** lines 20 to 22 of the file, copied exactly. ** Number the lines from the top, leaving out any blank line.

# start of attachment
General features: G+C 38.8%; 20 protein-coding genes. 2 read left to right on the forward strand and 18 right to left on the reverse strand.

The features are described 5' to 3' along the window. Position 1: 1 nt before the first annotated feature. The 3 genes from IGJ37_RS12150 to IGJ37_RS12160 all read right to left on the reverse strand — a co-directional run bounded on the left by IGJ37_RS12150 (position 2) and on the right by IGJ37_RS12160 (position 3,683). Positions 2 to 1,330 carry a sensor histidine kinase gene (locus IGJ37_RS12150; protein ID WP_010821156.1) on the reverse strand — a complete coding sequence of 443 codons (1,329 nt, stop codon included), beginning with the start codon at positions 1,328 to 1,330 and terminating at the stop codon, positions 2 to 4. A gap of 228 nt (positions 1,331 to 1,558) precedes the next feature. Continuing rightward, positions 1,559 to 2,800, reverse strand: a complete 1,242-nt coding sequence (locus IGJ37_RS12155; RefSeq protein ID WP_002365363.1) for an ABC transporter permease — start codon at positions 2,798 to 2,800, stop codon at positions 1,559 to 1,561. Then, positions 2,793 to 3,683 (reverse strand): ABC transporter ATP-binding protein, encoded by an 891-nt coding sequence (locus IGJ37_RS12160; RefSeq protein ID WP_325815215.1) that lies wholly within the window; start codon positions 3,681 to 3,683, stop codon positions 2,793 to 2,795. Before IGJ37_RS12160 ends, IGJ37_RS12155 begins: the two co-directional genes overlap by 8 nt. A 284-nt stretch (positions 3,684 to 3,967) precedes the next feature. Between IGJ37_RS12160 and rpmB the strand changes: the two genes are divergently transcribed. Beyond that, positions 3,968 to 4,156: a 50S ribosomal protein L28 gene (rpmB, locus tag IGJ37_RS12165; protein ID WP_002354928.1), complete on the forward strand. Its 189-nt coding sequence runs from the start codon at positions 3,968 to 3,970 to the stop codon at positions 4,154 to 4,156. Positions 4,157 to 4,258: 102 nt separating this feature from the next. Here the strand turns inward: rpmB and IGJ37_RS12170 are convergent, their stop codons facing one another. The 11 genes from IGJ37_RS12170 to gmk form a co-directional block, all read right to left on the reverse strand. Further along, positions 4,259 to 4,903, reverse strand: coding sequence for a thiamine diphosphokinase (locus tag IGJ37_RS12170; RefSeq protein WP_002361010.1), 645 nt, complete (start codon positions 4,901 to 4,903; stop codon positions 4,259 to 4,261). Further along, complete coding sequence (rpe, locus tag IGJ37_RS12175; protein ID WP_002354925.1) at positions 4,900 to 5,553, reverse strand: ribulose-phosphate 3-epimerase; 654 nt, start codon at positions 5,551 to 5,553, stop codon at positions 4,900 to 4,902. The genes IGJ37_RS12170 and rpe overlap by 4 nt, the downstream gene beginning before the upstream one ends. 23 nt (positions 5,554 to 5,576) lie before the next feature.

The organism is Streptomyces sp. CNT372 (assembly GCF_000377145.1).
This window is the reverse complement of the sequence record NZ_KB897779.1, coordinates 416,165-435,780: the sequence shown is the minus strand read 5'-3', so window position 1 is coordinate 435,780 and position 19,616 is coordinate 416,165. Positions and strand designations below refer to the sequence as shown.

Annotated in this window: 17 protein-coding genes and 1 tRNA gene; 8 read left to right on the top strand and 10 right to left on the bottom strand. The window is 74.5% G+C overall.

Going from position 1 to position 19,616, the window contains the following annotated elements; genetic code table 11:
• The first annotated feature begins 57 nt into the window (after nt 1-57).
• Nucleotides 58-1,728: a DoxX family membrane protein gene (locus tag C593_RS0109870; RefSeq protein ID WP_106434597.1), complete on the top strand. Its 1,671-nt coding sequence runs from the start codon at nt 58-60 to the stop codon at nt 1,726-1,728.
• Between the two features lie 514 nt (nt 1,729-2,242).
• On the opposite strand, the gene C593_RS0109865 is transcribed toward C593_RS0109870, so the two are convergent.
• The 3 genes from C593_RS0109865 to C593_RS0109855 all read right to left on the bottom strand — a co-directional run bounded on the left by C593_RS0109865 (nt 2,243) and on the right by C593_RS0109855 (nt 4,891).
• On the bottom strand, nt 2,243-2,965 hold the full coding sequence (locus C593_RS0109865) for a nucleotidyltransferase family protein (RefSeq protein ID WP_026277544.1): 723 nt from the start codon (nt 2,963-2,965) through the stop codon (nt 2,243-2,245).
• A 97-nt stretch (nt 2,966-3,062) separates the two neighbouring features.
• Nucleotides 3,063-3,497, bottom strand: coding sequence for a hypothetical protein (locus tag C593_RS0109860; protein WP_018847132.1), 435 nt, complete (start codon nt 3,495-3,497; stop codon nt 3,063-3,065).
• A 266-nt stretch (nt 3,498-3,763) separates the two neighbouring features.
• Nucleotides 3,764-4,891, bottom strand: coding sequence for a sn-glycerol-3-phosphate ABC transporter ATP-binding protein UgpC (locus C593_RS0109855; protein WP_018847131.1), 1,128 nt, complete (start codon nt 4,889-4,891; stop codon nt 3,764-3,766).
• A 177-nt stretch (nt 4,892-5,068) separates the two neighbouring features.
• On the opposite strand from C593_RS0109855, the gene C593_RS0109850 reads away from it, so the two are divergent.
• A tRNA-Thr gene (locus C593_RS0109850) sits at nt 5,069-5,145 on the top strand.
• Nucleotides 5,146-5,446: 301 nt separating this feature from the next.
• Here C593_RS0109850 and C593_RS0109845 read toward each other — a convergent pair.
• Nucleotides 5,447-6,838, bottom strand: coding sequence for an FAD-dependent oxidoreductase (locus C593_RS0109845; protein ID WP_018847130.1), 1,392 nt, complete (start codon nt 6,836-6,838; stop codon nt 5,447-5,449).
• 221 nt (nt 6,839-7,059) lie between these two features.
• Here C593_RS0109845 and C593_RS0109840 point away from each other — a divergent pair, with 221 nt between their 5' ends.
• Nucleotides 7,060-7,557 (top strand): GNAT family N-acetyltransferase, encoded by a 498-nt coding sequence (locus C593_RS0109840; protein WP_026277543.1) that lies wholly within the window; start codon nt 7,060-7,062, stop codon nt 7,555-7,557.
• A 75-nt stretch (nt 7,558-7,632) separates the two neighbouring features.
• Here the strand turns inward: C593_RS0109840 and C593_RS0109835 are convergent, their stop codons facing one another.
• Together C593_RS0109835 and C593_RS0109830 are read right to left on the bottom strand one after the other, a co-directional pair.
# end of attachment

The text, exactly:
• Nucleotides 5,146-5,446: 301 nt separating this feature from the next.
• Here C593_RS0109850 and C593_RS0109845 read toward each other — a convergent pair.
• Nucleotides 5,447-6,838, bottom strand: coding sequence for an FAD-dependent oxidoreductase (locus C593_RS0109845; protein ID WP_018847130.1), 1,392 nt, complete (start codon nt 6,836-6,838; stop codon nt 5,447-5,449).